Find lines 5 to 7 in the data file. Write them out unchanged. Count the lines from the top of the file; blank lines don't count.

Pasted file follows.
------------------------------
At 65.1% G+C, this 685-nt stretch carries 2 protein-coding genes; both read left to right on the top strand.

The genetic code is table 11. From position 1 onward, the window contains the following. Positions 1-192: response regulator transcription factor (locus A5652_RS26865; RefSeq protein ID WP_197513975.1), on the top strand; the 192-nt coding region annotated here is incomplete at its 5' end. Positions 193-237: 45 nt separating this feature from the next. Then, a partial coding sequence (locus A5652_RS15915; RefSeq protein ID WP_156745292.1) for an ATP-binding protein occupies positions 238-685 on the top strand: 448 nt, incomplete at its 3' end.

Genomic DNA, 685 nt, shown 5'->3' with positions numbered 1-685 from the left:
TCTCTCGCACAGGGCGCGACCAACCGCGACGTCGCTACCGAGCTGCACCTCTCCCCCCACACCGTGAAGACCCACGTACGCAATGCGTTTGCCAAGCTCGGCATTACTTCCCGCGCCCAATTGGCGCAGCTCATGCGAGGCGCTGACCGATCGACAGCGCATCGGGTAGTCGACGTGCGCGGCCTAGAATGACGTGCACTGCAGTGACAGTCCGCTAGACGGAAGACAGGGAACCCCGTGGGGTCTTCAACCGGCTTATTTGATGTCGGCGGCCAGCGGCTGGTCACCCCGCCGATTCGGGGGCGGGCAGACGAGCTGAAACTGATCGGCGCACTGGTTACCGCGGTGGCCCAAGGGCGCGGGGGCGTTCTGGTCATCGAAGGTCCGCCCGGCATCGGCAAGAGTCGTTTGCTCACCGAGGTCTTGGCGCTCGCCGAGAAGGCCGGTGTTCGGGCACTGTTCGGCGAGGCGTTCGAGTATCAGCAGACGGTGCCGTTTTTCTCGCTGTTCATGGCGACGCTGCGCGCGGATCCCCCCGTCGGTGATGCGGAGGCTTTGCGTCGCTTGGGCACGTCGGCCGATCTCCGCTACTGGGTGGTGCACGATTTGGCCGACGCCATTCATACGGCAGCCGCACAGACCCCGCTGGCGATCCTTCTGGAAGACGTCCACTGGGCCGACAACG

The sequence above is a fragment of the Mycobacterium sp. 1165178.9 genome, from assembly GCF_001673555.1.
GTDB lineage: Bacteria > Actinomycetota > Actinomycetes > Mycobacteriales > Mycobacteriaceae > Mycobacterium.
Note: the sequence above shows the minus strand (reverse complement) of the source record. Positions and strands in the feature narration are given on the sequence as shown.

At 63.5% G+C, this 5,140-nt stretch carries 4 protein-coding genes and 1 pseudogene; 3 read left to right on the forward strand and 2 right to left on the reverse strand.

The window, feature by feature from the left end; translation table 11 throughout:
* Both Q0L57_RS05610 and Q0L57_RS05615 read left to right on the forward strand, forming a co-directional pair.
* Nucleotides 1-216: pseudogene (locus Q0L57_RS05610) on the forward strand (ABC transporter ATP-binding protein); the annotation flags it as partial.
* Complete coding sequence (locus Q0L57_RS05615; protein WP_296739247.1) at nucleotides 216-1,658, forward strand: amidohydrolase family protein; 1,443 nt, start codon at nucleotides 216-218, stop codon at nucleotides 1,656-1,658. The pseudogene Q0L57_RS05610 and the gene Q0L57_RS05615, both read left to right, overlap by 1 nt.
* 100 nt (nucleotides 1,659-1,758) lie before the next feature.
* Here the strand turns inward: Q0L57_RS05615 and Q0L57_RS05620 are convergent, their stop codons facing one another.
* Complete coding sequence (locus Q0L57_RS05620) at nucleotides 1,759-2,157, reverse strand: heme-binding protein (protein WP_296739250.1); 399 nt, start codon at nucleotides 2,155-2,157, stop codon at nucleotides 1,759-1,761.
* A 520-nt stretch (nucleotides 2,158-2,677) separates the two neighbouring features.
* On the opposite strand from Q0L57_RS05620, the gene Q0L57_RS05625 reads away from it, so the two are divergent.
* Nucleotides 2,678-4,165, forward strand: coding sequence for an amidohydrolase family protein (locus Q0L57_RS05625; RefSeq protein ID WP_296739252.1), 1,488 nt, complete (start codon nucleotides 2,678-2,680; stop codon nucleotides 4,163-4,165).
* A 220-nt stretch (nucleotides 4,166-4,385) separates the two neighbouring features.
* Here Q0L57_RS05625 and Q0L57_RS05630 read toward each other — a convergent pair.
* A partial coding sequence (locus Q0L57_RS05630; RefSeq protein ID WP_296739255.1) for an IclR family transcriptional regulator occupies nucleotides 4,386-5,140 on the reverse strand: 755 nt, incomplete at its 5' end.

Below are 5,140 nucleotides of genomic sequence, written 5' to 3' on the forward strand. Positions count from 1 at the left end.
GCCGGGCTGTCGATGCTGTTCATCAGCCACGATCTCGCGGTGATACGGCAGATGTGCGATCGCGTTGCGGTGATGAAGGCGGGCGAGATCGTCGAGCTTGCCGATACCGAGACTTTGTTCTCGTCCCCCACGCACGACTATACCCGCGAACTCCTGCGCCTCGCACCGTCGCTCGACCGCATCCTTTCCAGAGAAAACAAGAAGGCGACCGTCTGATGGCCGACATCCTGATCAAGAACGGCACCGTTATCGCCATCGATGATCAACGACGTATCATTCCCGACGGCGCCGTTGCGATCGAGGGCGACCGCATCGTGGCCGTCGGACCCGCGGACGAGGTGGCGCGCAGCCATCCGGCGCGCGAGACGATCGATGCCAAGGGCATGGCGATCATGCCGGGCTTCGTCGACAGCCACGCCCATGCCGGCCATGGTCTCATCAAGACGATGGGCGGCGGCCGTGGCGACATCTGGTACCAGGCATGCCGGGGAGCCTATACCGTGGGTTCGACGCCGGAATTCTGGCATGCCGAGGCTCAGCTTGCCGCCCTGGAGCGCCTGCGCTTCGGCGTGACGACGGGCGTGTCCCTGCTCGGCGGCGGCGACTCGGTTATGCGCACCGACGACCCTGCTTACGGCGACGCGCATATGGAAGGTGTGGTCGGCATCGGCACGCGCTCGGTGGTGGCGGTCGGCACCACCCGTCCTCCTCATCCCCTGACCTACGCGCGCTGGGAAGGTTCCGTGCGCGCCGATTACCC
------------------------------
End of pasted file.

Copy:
The sequence above is a fragment of the Mycobacterium sp. 1165178.9 genome, from assembly GCF_001673555.1.
GTDB lineage: Bacteria > Actinomycetota > Actinomycetes > Mycobacteriales > Mycobacteriaceae > Mycobacterium.
Note: the sequence above shows the minus strand (reverse complement) of the source record. Positions and strands in the feature narration are given on the sequence as shown.